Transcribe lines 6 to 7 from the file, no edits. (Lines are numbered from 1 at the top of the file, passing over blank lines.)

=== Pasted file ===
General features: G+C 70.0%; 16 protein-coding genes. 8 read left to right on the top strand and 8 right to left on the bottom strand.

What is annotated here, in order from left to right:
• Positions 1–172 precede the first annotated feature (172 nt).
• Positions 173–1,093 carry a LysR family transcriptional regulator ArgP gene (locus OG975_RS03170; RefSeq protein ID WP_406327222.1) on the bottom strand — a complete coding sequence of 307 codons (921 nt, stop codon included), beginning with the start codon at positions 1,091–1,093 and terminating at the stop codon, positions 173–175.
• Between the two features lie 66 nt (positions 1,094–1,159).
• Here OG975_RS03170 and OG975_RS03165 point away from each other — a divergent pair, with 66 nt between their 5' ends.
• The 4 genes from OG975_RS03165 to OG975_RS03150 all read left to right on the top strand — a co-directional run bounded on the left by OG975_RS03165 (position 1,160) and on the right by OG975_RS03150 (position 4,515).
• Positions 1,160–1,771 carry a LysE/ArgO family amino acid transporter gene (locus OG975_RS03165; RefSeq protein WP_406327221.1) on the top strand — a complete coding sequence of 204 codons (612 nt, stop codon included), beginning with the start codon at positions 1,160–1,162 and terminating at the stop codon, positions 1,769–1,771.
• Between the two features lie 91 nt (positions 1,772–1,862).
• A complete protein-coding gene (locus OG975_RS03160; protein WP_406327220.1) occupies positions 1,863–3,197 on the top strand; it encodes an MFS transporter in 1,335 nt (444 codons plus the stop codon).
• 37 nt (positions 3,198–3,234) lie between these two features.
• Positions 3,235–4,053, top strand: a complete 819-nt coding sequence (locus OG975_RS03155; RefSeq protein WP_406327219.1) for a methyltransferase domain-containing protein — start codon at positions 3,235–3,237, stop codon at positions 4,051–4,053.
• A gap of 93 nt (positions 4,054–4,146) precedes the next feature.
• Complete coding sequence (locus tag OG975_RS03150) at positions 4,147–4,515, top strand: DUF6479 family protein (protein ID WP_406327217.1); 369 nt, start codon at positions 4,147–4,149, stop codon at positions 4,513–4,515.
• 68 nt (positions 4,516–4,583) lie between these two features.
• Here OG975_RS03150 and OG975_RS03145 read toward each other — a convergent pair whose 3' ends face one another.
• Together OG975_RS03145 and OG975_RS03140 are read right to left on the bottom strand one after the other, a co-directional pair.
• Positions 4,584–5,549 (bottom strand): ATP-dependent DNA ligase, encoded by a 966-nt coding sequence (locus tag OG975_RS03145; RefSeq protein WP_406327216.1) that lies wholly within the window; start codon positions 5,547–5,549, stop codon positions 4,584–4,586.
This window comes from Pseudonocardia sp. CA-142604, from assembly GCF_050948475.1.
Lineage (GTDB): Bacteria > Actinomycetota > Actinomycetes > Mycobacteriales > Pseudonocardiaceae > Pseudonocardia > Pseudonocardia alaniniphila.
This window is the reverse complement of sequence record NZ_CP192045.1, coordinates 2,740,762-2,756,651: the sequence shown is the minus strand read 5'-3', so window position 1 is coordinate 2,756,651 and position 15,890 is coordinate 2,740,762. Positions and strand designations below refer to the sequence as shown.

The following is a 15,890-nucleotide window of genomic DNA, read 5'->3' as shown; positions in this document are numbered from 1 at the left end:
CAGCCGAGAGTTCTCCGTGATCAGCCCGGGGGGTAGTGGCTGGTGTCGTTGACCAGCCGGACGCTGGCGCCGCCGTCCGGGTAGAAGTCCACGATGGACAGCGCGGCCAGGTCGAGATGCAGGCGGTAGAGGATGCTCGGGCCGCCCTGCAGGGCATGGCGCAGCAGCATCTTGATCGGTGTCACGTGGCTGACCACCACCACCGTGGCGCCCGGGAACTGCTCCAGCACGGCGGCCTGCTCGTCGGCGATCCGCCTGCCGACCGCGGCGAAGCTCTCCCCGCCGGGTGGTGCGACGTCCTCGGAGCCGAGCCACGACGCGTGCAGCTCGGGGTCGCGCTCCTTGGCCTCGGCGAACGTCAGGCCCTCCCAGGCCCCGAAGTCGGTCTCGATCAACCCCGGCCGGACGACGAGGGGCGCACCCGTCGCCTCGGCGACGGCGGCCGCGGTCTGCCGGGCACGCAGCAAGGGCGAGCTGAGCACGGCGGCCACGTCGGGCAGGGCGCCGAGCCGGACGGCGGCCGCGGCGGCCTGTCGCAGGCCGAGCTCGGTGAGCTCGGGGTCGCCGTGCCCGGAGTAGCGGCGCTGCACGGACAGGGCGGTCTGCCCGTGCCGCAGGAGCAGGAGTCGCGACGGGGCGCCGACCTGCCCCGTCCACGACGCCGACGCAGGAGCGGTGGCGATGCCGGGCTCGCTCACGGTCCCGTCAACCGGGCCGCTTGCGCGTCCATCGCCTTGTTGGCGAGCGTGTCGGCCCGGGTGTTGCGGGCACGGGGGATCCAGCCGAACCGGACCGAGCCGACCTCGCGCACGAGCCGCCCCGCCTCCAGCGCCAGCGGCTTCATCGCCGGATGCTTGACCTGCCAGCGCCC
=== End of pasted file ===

• Here OG975_RS03170 and OG975_RS03165 point away from each other — a divergent pair, with 66 nt between their 5' ends.
• The 4 genes from OG975_RS03165 to OG975_RS03150 all read left to right on the top strand — a co-directional run bounded on the left by OG975_RS03165 (position 1,160) and on the right by OG975_RS03150 (position 4,515).